This determination closes the first chapter of his life; the second, from 1304 to 1314, is occupied by his contest for the kingdom, which was really won at Bannockburn, though disputed till the treaty of Northampton in 1328 ; the last, from 1314 to his death in 1329, was the period of the establishment of his government and dynasty by an administration as skilful as his generalship. It is to the second of these that historians, attracted by its brilliancy •even amongst the many romances of history and its importance to Scottish history, have directed most of their attention, and it is during it that his personal character, tried by adversity and prosperity, gradually unfolds itself. But all three periods require to be kept in view to form a just estimate of Bruce. That which terminated in 1304, though unfortunately few characteristics, personal or individual, have been preserved, shows him by his conduct to have been the normal Scottish noble of the time. A conflict of interest and of bias led to contradictory action, and this conflict was increased in his case by his father's residence in England, his own upbringing at the English court, his family feud with Baliol and the Comyns, and the jealousy common to his class of Wallace, the mere knight, who had rallied the commons against the invader and taught the nobles what was required in a leader of the people. The merit of Bruce is that he did not despise "the lesson. Prompted alike by patriotism and ambition, at the prime of manhood he chose the cause of national independence with all its perils, and stood by it with a constancy which never wavered until he secured its triumph. Though it is crowded with incidents, the main facts in the central decade of Bruce's life may be rapidly told. The fall of Stirling was followed by the capture and execution of Wallace at London on 24th August 1305. Edward hoped still to conciliate the nobles and gain Scotland by a policy of clemency to all who did not dispute his authority. A parliament in London (16th September), to which Scottish representatives were summoned, agreed to an ordinance for the government of Scotland, which, though on the model of those for Wales and Ireland, treating Scotland as a third subject province under an English lieutenant, John de Bretagne, was in other respects not severe. Bruce is reputed to have been one of the advisers who assisted in framing it; but a provision that his castle of Kildrummy was to be placed in charge of a person for whom he should answer shows that Edward not without reason suspected his fidelity. Challenged by the king with the bond between him and Lamberton (according to one account discovered by the treachery of John Comyn, with whom a similar engagement had been made or attempted), Bruce secretly quitted London, and on 10th February 1306 met by appointment, in the church of the Friars Minor at Dumfries, Comyn, whom he slew at the high altar for refusing to join in his plans. So much is certain, though the precise incidents of the interview were variously told. It was not their first encounter, for a letter of 1299 to Edward from Scotland describes Comyn as having seized Bruce by the throat at a meeting at Peebles, when they were with difficulty reconciled by the joint regency.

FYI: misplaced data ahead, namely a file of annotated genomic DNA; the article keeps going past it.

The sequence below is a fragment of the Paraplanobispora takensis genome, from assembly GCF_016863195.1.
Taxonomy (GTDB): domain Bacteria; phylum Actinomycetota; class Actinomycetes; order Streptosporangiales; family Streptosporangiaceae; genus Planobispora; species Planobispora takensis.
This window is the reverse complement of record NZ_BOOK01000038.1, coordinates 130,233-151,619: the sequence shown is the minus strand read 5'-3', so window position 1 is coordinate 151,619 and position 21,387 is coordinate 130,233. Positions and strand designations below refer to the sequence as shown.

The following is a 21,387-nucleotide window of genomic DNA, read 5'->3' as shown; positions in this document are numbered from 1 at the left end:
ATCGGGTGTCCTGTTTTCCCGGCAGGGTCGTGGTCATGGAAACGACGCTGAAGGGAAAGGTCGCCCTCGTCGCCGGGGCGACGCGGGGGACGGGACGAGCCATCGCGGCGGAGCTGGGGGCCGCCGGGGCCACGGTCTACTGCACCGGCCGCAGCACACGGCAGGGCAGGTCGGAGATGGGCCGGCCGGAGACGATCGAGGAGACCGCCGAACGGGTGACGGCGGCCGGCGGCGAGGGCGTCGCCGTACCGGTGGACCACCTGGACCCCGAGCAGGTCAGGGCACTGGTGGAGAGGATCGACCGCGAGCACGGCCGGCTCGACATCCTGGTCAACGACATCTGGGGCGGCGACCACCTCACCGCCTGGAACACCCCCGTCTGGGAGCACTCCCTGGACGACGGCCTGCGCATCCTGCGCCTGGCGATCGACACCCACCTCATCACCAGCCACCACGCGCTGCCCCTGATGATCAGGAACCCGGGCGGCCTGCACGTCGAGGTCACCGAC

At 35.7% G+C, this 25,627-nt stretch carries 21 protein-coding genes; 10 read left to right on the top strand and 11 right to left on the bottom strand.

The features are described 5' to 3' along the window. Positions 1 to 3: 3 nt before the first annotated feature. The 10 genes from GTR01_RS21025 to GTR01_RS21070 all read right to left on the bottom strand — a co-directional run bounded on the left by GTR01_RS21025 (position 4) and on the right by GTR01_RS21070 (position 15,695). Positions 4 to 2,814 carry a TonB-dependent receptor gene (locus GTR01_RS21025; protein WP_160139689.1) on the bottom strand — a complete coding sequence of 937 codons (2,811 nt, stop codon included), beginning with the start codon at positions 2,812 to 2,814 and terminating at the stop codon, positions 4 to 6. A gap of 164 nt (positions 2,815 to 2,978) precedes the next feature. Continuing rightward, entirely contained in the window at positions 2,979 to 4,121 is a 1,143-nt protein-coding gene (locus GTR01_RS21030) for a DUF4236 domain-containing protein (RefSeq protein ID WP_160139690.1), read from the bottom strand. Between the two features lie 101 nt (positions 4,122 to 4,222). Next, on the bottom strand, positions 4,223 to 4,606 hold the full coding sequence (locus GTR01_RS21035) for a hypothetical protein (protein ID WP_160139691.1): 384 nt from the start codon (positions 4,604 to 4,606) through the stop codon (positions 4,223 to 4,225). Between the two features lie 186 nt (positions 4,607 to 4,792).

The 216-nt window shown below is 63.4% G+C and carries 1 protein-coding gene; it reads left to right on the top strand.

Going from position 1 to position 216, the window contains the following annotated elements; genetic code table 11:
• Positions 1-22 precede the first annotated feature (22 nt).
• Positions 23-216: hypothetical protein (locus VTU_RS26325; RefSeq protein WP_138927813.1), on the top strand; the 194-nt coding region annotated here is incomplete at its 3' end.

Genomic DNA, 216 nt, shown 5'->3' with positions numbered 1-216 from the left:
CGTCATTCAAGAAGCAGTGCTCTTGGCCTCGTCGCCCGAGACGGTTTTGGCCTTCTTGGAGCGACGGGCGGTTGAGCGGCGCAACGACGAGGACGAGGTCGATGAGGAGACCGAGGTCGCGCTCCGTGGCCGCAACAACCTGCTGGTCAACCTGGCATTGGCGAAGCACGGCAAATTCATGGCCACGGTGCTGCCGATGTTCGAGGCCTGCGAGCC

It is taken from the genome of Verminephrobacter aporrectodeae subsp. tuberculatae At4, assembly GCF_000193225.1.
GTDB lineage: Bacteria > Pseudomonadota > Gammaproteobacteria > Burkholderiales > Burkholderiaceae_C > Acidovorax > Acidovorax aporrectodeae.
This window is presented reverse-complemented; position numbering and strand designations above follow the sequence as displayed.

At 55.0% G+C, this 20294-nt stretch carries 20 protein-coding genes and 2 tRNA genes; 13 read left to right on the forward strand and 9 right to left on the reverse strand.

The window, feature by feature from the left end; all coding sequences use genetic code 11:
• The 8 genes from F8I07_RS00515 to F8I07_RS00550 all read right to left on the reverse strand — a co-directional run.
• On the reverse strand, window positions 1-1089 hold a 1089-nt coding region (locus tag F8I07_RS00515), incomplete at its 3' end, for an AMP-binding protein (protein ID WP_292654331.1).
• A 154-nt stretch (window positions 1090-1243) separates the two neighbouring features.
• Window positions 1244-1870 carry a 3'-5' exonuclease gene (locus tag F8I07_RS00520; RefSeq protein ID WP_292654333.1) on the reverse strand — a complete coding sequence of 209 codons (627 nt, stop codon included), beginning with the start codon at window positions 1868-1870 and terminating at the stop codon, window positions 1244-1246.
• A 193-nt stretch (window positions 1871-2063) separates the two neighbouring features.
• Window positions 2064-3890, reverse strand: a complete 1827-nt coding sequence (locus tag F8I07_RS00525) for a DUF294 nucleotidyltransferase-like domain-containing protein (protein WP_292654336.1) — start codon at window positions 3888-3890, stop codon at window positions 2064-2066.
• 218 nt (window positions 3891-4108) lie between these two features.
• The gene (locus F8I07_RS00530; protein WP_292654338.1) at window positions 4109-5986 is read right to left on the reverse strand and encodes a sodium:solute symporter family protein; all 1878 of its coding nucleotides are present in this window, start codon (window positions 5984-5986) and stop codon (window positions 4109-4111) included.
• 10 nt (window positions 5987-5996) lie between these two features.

The bond with Lamberton was now sealed by blood and the confederates lost no time in putting it into execution. Within little more than six weeks Bruce, collecting his adherents in the south-west, passed from Lochmaben to Glasgow and thence to Scone, where he was crowned by the bishop of St Andrews on 25th March, the bishops of Glasgow and Moray, with the earls of Lennox, Athole, and Errol, being present. Two days later Isabella, countess of Buchan, claimed the right of her family the Macduffs, earls of Fife, to place the Scottish king on his throne, and the ceremony wTas repeated with an addition flattering to the Celtic race. Though a king, Bruce had not yet a kingdom, and his efforts to obtain it were till the death of Edward I. disastrous failures. In June he was defeated at Methven by Pembroke, and on 11th August he was surprised in Strathfillan, where he had taken refuge, by Lord Lorn. The ladies of his family were sent to Kildrummy in January, and Bruce, almost without a follower, fled to Rathlin, an island off Antrim (Ireland). Edward, though suffering from his last illness, came to the north in the following spring. On his way he granted the Scottish estates of Bruce and his adherents to his own followers, Annandale falling to the earl of Hereford. At Carlisle there was published a bull excommunicating Bruce, along with another absolving Edward from the oath he had taken to observe Magna Charta and the other charters on which the English constitution rests. Elizabeth the wife, Marjory the daughter, Christina the sister of Bruce, were captured in a sanctuary at Tain and sent prisoners to England. The countess of Buchan was confined in a cage at Berwick and another of Bruce's sisters, Mary, in a cage at Boxburgh. The bishops of St Andrews and Glasgow and the abbot of Scone were suspended from their benefices and sent as prisoners to the south of England. Nigel Bruce, his youngest brother, was beheaded at Berwick, Christopher Seton, his brother-in-law, at Dumfries. The earl of Athole was sent to London and hanged on a gallows 30 feet higher than the pole on which the head of Wallace still stood. Two other brothers of Bruce, Thomas and Alexander (dean of Glasgow), met the same fate at Carlisle. There were many minor victims, but the chronicler of Lanercost notes that the number of those who wished Bruce to be confirmed in the kingdom increased daily. While thus wreaking his vengeance Edward himself was summoned by death at Burgh-on-the-Sands, on the Solway, on 7th June 1307. By his dying wish the inscription " Edwardus Primus, Scotorum Malleus, Pactum Serva" was put on his tomb. In a moment all was changed. Instead of being opposed to the greatest, Bruce now had as his antagonist the feeblest of the Plantagenets. Quitting Bathlin (after a short stay in Arran), Bruce had before Edward's death attempted to take Turnberry and Ayr, out had failed, though he defeated Pembroke at Loudoun Hill. No sooner was his father dead than Edward II. recalled his banished favourite Gaveston. After wasting the critical moment of the war in the diversions of a youthful court, the new king made an inglorious march to Cumnock and back without striking a blow, and then returned south to celebrate his marriage with Isabella of France, leaving the war to a succession of generals. Bruce, with the insight of military genius, seized his opportunity. Leaving Edward, now his only brother in blood and almost his equal in arms, in Galloway, he suddenly transferred his own operations to Aberdeenshire. In the end of 1307 and again in May 1308 he overran Buchan, where at Inverury on 22d May he defeated its earl, one of his chief Scottish opponents, Then crossing to Argyll he surprised Lord Lorn in the Pass of Brander and took Dunstaffnage. In 1309 a truce, scarcely kept, was effected by the pope and Philip of France, and in 1310, in a general council at Dundee, the clergy of Scotland—all the bishops being present—recognized Bruce as king. The support given him by the national church in spite of his excommunication must have been of great importance in that age, and was probably due to the example of Lamberton. The next three years were signalized by the reduction one by one of the strong places the English still held,—Linlithgow in the end of 1310, Dumbarton in October 1311, Perth by Bruce himself in January 1312. Encouraged by these successes, he made a raid into the north of England, and on his return reduced Butel (in Galloway), Dumfries, and Dalswinton, and threatened Berwick. In March 1313 Sir James Douglas surprised Roxburgh, and Randolph surprised Edinburgh. In May Bruce was again in England, and, though he failed to take Carlisle, he subdued the Isle of Man. Edward Bruce about the same time took Butherglen and laid siege to Stirling, whose governor, Mowbray, agreed to capitulate if not relieved before 24th June 1314. Bruce's rapidity of movement was one cause of his success. His sieges, the most difficult part of mediaeval warfare, though won sometimes by stratagem, prove that he and his followers had benefited from their early training in the wars of Edward I. We know that he had been specially employed by that king to prepare the siege-train for his attack on Stirling. By the close of 1313 Berwick and Stirling alone remained English. Edward II. felt that if Scotland was not to be lost a great effort must be made. With the whole available feudal levy of England, a contingent from Ireland, and recruits even out of jails—for murderers were pardoned on condition of joining the army _—he advanced from Berwick to Falkirk, which he reached on 2 2d June. After a preliminary skirmish on Sunday the 23d, in which Bruce distinguished himself by a personal combat with Henry de Bohun, whom he felled by a single blow of his axe, the battle of Bannockburn was fought on Monday the 24th; and the complete rout of the English determined the independence of Scotland and confirmed the title of Bruce. The details of the day, memorable in the history of war as well as of Scotland, have been singularly well preserved, and redound to the credit of Bruce, who had studied in the school of Wallace as well as in that of Edward I. He had chosen and knew his ground,—the New Park between St Ninian's and the Bannock, a petty burn, yet sufficient to produce marshes dangerous to heavily-armed horsemen, while from the rising ground on his right the enemy's advance was seen. His troops were in four divisions ; his brother commanded the right, Randolph the centre, Douglas the left. Bruce with the reserve planted his standard at the Bore Stone, whence there is the best view of the field. His camp-followers on the Gillies' Hill appeared over its crest at the critical moment which comes in all battles. The plain on the right of the marshes was prepared with pits and spikes. But what more than any other point of strategy made the fight famous was that the Scots fought on foot in battalions with their spears outwards, in a circular formation serving the same purpose as the modem square. A momentary success of the English archers was quickly reversed by a flank movement of Sir Robert Keith. The Scottish bowmen followed up his advantage,, and the fight became general; the English horse, crowded into too narrow a space, were met by the steady resistance of the Scottish pikemen, who knew Bruce told them truly that they fought for their country, their wives, their children, and all that freemen hold dear. The English rear was unable to come up in the narrow space or got entangled in the broken ranks of the van. The first repulse soon passed into a rout, and from a rout into a headlong flight, in which Edward himself barely escaped. Like Courtrai and Morgarten, Bannockburn marked the momentous change from mediaeval to modern warfare. The armed knights gave place to the common soldiers led by skilful generals as the arbiters of the destiny of nations. In the career of Bruce it was the turning-point. The enthusiasm of the nation he had saved forgot his late adhesion to the popular cause, and at the parliament of Ayr on 25th April 1315 the succession was settled by a unanimous voice on him, and, failing males of his body, on his brother Edward and his heirs male, failing whom on his daughter Marjory and her heirs, if she married with his consent. Soon after she married Walter the Steward.